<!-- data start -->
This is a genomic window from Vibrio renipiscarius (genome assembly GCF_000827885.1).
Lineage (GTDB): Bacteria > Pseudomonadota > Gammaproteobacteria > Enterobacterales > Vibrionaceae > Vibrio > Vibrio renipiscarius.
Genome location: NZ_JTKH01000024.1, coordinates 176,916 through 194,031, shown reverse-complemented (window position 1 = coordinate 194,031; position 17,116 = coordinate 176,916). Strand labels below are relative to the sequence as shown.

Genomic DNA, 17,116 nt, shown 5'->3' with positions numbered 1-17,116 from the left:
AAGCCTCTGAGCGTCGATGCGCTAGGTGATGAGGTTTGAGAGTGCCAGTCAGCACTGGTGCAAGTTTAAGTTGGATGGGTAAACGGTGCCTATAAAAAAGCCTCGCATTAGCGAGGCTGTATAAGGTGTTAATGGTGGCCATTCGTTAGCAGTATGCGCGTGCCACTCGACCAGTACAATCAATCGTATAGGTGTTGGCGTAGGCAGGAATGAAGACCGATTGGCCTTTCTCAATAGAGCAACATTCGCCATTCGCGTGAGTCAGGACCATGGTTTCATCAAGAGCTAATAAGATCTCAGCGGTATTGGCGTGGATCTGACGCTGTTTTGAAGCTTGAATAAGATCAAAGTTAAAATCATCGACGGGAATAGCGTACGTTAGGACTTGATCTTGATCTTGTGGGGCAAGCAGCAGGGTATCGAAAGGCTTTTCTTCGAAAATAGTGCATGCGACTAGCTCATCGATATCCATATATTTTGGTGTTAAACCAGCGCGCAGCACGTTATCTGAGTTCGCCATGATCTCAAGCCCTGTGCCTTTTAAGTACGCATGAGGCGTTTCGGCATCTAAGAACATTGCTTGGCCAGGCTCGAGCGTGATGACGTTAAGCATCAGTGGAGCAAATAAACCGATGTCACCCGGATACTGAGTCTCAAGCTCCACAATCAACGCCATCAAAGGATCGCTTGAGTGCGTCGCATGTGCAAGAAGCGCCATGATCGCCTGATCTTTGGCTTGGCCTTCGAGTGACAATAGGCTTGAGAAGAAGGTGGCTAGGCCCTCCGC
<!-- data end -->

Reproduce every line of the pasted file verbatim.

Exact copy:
This is a genomic window from Vibrio renipiscarius (genome assembly GCF_000827885.1).
Lineage (GTDB): Bacteria > Pseudomonadota > Gammaproteobacteria > Enterobacterales > Vibrionaceae > Vibrio > Vibrio renipiscarius.
Genome location: NZ_JTKH01000024.1, coordinates 176,916 through 194,031, shown reverse-complemented (window position 1 = coordinate 194,031; position 17,116 = coordinate 176,916). Strand labels below are relative to the sequence as shown.

Genomic DNA, 17,116 nt, shown 5'->3' with positions numbered 1-17,116 from the left:
AAGCCTCTGAGCGTCGATGCGCTAGGTGATGAGGTTTGAGAGTGCCAGTCAGCACTGGTGCAAGTTTAAGTTGGATGGGTAAACGGTGCCTATAAAAAAGCCTCGCATTAGCGAGGCTGTATAAGGTGTTAATGGTGGCCATTCGTTAGCAGTATGCGCGTGCCACTCGACCAGTACAATCAATCGTATAGGTGTTGGCGTAGGCAGGAATGAAGACCGATTGGCCTTTCTCAATAGAGCAACATTCGCCATTCGCGTGAGTCAGGACCATGGTTTCATCAAGAGCTAATAAGATCTCAGCGGTATTGGCGTGGATCTGACGCTGTTTTGAAGCTTGAATAAGATCAAAGTTAAAATCATCGACGGGAATAGCGTACGTTAGGACTTGATCTTGATCTTGTGGGGCAAGCAGCAGGGTATCGAAAGGCTTTTCTTCGAAAATAGTGCATGCGACTAGCTCATCGATATCCATATATTTTGGTGTTAAACCAGCGCGCAGCACGTTATCTGAGTTCGCCATGATCTCAAGCCCTGTGCCTTTTAAGTACGCATGAGGCGTTTCGGCATCTAAGAACATTGCTTGGCCAGGCTCGAGCGTGATGACGTTAAGCATCAGTGGAGCAAATAAACCGATGTCACCCGGATACTGAGTCTCAAGCTCCACAATCAACGCCATCAAAGGATCGCTTGAGTGCGTCGCATGTGCAAGAAGCGCCATGATCGCCTGATCTTTGGCTTGGCCTTCGAGTGACAATAGGCTTGAGAAGAAGGTGGCTAGGCCCTCCGC